The IFAB has given companies 12 more months to continue with the task of polishing goal-line technologies that could be used during the 2014 World Cup finals in Brazil.
The International Football Association Board (IFAB) has granted companies a further year to test goal-line technology systems, and will then choose whether one company can run a system to be introduced from 2013.
The IFAB represents the four British football associations and FIFA, and is holding its 125th anniversary meeting.
Nine European companies have registered to take part in the tests, which will be held behind closed doors in stadiums chosen by the technology providers.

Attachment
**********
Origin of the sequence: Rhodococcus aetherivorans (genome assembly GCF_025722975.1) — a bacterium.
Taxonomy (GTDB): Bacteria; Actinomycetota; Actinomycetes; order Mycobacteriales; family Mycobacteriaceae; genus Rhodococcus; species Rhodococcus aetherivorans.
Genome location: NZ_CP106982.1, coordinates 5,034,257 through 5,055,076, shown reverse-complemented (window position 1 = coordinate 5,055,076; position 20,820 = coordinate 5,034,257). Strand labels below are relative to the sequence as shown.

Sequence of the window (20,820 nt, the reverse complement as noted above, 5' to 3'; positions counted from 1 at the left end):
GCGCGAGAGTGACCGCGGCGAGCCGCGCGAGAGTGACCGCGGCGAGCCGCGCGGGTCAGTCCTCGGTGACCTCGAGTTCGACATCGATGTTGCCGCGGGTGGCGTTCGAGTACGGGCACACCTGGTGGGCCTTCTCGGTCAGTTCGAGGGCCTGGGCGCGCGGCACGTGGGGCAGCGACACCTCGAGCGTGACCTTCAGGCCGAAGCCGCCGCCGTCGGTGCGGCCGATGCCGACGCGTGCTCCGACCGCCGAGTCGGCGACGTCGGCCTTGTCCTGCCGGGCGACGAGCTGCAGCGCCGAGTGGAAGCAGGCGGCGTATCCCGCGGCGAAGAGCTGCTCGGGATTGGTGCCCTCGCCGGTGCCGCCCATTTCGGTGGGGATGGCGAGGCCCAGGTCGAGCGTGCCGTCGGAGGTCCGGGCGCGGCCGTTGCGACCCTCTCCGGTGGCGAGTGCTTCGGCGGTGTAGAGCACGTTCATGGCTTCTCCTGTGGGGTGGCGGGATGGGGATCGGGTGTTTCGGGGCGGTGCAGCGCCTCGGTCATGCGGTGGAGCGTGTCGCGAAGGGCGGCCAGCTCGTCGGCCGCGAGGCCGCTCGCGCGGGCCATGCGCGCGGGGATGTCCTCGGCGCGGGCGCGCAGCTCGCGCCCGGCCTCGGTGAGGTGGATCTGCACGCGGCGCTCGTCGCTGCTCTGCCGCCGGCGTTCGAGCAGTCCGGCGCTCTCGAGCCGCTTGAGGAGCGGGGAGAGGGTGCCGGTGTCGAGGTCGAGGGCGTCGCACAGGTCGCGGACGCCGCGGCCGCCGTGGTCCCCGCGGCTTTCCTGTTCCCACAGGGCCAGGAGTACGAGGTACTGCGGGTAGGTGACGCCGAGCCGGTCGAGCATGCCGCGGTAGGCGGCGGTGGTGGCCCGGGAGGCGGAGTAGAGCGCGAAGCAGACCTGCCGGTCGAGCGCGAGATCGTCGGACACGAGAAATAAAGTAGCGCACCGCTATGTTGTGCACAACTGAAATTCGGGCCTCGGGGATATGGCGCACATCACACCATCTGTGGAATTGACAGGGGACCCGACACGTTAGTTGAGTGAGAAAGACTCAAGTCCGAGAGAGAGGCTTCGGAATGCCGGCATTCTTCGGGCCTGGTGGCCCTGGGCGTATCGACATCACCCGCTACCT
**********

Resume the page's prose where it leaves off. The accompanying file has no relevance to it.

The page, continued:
The first test phase, due to be carried out in the next few months, will be conducted by the Swiss technology research institute EMPA.
"EMPA is a government-funded research institute," project leader Martin Camenzind said. "Our experience with football and FIFA started about 10 or 12 years ago with the quality concept of football testing. Thanks to our experience in football testing and long lasting collaboration we are very happy to be asked to do the goal-line technology project together with FIFA."
The tests will involve three sections to ensure that the systems can accurately and quickly inform the referee whether the ball has fully crossed the line.
Impact boards that will simulate a goalkeeper or defender clearing the ball away, and situations in which players could block the camera will also be recreated. There will also be tests done under floodlights.
The systems will eventually have to inform referees within one second whether the ball has crossed the line. Companies that pass the initial stage of testing will then undergo a second testing stage next year.
If one of the systems is approved, it could be used at the 2014 World Cup in Brazil.